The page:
Man of La Manga. From a Radio Derb listener in the Big Apple:
Speaking of real candidates: Have you noticed something superb about Perry? (I mean something else — he’s our man.) Unlike the other, and fake, men of the people running (this issue doesn’t apply to the women), he doesn’t roll up his damned sleeves. All the others put on this moronic costume of rolled up shirtsleeves — even worse, often when they’re wearing ties — and expect us to think . . . I don’t know what. That they’re Men Of The People Ready To Fight For Us? That we will elect them on the basis of their attractive forearms? That they don’t know how to operate buttons or cufflinks and should therefore get handicap points for disability?
Bonus: Perry seems to use cufflinks a lot. The last guy I remember keeping his sleeves down and fastened by cufflinks was Reagan, and that wasn’t too shabby. Message: I’m an adult, and I think you are too.
Personally I’m okay with them rolling up their sleeves; but if they start with the trouser legs, I’m outta here.
The immortal Al Bundy, impersonated by actor Ed O’Neill, has been given a star
on the Hollywood Walk of Fame . . . outside a shoe store.
Richly deserved; but I wish that after that very touching and gentlemanly speech he made, Al had given us a few bars of “Psycho Dad.” My kids grew up hearing me sing that; with what long-term psychological consequences I would not hazard to speculate.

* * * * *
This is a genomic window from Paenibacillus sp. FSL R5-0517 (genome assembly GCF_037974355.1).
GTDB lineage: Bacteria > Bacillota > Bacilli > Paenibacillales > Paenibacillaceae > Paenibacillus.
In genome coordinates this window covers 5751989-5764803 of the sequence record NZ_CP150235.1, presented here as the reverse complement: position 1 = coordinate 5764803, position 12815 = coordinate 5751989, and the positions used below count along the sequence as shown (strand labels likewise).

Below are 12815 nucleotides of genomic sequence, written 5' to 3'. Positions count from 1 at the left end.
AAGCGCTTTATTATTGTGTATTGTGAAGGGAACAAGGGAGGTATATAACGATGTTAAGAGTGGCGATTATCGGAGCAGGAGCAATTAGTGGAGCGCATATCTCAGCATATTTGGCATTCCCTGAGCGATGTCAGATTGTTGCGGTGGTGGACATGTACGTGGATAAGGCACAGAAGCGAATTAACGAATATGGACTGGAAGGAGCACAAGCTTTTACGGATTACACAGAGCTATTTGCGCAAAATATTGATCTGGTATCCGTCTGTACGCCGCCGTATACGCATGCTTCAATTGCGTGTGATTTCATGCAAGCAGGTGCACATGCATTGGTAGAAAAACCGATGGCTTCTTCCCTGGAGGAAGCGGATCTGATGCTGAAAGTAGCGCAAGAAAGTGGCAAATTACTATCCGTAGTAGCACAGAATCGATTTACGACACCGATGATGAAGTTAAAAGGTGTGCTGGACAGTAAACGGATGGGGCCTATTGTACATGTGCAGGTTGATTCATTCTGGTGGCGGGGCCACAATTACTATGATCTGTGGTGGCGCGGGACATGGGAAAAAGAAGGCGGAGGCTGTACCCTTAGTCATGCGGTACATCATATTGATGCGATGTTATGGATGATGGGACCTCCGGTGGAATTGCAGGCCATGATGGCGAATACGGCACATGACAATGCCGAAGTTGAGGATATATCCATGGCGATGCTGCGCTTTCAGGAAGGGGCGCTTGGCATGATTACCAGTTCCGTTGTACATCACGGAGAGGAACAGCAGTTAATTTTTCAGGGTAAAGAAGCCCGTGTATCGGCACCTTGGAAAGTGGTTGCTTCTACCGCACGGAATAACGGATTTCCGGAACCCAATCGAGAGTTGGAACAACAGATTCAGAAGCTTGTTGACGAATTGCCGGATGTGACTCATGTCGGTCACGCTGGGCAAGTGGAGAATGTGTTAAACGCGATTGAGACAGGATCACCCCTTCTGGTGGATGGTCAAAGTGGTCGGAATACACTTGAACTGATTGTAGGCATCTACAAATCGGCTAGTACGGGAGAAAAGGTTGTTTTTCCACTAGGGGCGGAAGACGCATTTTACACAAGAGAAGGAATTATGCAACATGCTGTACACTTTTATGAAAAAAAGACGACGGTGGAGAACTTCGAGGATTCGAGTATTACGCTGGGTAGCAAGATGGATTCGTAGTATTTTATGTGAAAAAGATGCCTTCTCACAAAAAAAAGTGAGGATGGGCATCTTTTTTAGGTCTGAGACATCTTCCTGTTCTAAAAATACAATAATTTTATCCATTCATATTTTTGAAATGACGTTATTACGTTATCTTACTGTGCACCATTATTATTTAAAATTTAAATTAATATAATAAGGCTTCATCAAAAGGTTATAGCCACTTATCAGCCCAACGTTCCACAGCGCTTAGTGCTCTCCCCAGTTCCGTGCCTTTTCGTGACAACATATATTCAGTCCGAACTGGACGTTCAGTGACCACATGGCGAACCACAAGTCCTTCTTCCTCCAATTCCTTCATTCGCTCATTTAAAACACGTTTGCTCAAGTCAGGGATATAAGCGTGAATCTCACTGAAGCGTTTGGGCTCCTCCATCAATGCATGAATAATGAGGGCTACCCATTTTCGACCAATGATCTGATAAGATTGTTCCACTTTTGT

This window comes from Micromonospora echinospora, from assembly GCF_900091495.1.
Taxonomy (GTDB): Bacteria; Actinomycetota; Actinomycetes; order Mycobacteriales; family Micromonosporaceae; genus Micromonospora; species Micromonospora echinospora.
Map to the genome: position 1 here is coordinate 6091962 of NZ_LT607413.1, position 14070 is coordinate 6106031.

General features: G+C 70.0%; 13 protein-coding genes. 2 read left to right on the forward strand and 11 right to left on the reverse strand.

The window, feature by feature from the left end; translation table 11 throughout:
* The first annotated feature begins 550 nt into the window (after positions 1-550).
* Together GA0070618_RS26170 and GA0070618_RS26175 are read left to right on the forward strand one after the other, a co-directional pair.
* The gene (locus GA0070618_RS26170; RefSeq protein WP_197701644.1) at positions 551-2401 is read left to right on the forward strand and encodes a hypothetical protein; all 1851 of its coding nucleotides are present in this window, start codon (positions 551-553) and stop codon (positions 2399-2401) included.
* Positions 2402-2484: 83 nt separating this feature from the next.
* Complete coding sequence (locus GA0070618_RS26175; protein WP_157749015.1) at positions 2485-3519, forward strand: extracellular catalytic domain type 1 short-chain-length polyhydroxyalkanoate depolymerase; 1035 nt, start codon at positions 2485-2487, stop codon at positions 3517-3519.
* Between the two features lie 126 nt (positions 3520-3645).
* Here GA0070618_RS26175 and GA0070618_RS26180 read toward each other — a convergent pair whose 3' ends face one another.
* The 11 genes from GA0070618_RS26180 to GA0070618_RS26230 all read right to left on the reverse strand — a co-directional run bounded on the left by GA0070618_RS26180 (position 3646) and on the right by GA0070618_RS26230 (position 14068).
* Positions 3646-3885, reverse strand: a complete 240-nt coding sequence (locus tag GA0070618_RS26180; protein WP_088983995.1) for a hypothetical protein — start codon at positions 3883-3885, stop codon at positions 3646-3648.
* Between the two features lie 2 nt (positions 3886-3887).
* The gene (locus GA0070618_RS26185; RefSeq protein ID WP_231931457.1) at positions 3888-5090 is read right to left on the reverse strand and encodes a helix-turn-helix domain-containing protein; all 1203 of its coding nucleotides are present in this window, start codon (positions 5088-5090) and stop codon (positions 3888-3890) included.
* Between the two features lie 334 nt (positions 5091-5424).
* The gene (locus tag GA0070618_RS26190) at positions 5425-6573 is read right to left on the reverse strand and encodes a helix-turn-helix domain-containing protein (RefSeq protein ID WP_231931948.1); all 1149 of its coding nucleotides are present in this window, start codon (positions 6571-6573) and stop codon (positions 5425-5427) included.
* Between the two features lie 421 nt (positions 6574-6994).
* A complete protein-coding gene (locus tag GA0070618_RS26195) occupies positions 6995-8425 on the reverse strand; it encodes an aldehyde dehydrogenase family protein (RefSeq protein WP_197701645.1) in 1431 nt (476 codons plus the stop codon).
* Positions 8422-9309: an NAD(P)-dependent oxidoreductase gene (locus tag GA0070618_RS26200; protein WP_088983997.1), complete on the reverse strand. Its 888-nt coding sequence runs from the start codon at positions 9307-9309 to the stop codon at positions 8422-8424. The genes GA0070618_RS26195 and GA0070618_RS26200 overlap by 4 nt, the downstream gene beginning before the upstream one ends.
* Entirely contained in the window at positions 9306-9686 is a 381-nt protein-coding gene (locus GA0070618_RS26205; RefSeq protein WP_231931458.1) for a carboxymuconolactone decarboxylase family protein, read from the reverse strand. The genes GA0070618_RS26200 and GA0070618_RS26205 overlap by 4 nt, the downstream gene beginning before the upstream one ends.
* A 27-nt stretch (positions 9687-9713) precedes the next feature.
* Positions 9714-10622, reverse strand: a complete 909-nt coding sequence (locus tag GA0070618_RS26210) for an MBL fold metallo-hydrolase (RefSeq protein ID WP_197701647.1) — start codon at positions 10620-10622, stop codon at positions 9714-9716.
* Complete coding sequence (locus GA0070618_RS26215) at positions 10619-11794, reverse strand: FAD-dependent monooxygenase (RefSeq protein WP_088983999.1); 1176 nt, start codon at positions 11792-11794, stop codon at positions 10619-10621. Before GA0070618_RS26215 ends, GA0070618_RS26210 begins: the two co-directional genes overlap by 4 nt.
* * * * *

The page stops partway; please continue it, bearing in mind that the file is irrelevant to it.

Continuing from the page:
Hurricane Irene. Irene was a bit of a flop. The forecasts on Saturday showed her passing directly over us here in Huntington. By the time she got here, though, Irene was nothing but a bad storm.
I’ve been in a real hurricane in the Far East (where it was of course a typhoon) — have stood at my taped-up 13th-floor window watching big sheets of corrugated iron from someone’s roof bowling along the street below like scrap paper. Irene wasn’t anything like that, just a lot of rain and wind. I’ve been to GOP fundraisers that were more exciting.
The main effect on our lives was, we lost power for three days, and phone and Internet service too.
The kids coped very well. They spent Sunday playing their way through the family stock of board games: Parcheesi, Life, Stratego, Monopoly. All four of us used to play as a family event when they were little; but then they got social lives, homework, and computers, and the weekend family games went by the board (as it were).
We had successfully planted the idea of board games in their silly heads, though, so there they were when I went up to my study on Sunday morning, playing Parcheesi; and there they still were when the dinner bell rang at 6 p.m., haggling over rent on a hotel.
There were trees down all over, but our own little homestead came through the tempest nearly unscathed — just some fence damage from falling branches. My treehouse is of course perfectly intact. I build for the ages.
Rediscovering old pleasures. My usual morning drill is to read the New York Post over a breakfast of porridge and prunes, then check my e-mail. With no Internet service, I was therefore at a post-breakfast loss. What to do?
Idly turning the pages of the newspaper, hoping to spot something worth reading in the badlands beyond the editorial page, where I normally never venture (business, fashion, sports, . . . ) I spotted the crosswords. The Post runs two crosswords every day: one of those childish synonym things (33 dn. “River of Hades,” four letters), and a real cryptic crossword — actually the one that runs in the London Times, which 30 years ago I did every day, finishing it more often than not.